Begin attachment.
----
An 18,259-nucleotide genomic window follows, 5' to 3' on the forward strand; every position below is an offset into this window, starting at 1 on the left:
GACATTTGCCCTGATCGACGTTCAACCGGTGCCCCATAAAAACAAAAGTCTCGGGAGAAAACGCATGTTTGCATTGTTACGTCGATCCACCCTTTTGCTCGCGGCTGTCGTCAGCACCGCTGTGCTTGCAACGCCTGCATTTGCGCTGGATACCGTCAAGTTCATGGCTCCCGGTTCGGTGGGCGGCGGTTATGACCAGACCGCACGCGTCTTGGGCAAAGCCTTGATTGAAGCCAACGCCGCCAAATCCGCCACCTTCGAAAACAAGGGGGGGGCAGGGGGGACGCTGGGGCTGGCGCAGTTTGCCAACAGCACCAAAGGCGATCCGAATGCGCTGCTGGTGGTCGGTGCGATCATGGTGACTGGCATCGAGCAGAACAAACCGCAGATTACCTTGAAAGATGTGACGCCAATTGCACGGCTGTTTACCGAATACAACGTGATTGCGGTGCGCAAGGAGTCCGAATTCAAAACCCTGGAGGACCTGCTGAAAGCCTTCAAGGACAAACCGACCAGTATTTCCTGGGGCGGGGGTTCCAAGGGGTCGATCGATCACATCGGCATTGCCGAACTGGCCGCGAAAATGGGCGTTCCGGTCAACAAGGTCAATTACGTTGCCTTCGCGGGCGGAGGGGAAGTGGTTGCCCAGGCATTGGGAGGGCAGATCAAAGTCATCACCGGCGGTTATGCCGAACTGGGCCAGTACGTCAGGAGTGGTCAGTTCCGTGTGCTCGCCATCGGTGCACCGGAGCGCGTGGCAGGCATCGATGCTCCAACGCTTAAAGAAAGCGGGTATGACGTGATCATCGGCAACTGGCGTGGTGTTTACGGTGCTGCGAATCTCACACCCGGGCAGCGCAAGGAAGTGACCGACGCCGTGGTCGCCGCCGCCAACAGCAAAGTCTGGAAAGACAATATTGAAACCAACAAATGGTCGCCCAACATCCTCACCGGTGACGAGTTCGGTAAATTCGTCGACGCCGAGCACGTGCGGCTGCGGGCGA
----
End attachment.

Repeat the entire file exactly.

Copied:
An 18,259-nucleotide genomic window follows, 5' to 3' on the forward strand; every position below is an offset into this window, starting at 1 on the left:
GACATTTGCCCTGATCGACGTTCAACCGGTGCCCCATAAAAACAAAAGTCTCGGGAGAAAACGCATGTTTGCATTGTTACGTCGATCCACCCTTTTGCTCGCGGCTGTCGTCAGCACCGCTGTGCTTGCAACGCCTGCATTTGCGCTGGATACCGTCAAGTTCATGGCTCCCGGTTCGGTGGGCGGCGGTTATGACCAGACCGCACGCGTCTTGGGCAAAGCCTTGATTGAAGCCAACGCCGCCAAATCCGCCACCTTCGAAAACAAGGGGGGGGCAGGGGGGACGCTGGGGCTGGCGCAGTTTGCCAACAGCACCAAAGGCGATCCGAATGCGCTGCTGGTGGTCGGTGCGATCATGGTGACTGGCATCGAGCAGAACAAACCGCAGATTACCTTGAAAGATGTGACGCCAATTGCACGGCTGTTTACCGAATACAACGTGATTGCGGTGCGCAAGGAGTCCGAATTCAAAACCCTGGAGGACCTGCTGAAAGCCTTCAAGGACAAACCGACCAGTATTTCCTGGGGCGGGGGTTCCAAGGGGTCGATCGATCACATCGGCATTGCCGAACTGGCCGCGAAAATGGGCGTTCCGGTCAACAAGGTCAATTACGTTGCCTTCGCGGGCGGAGGGGAAGTGGTTGCCCAGGCATTGGGAGGGCAGATCAAAGTCATCACCGGCGGTTATGCCGAACTGGGCCAGTACGTCAGGAGTGGTCAGTTCCGTGTGCTCGCCATCGGTGCACCGGAGCGCGTGGCAGGCATCGATGCTCCAACGCTTAAAGAAAGCGGGTATGACGTGATCATCGGCAACTGGCGTGGTGTTTACGGTGCTGCGAATCTCACACCCGGGCAGCGCAAGGAAGTGACCGACGCCGTGGTCGCCGCCGCCAACAGCAAAGTCTGGAAAGACAATATTGAAACCAACAAATGGTCGCCCAACATCCTCACCGGTGACGAGTTCGGTAAATTCGTCGACGCCGAGCACGTGCGGCTGCGGGCGA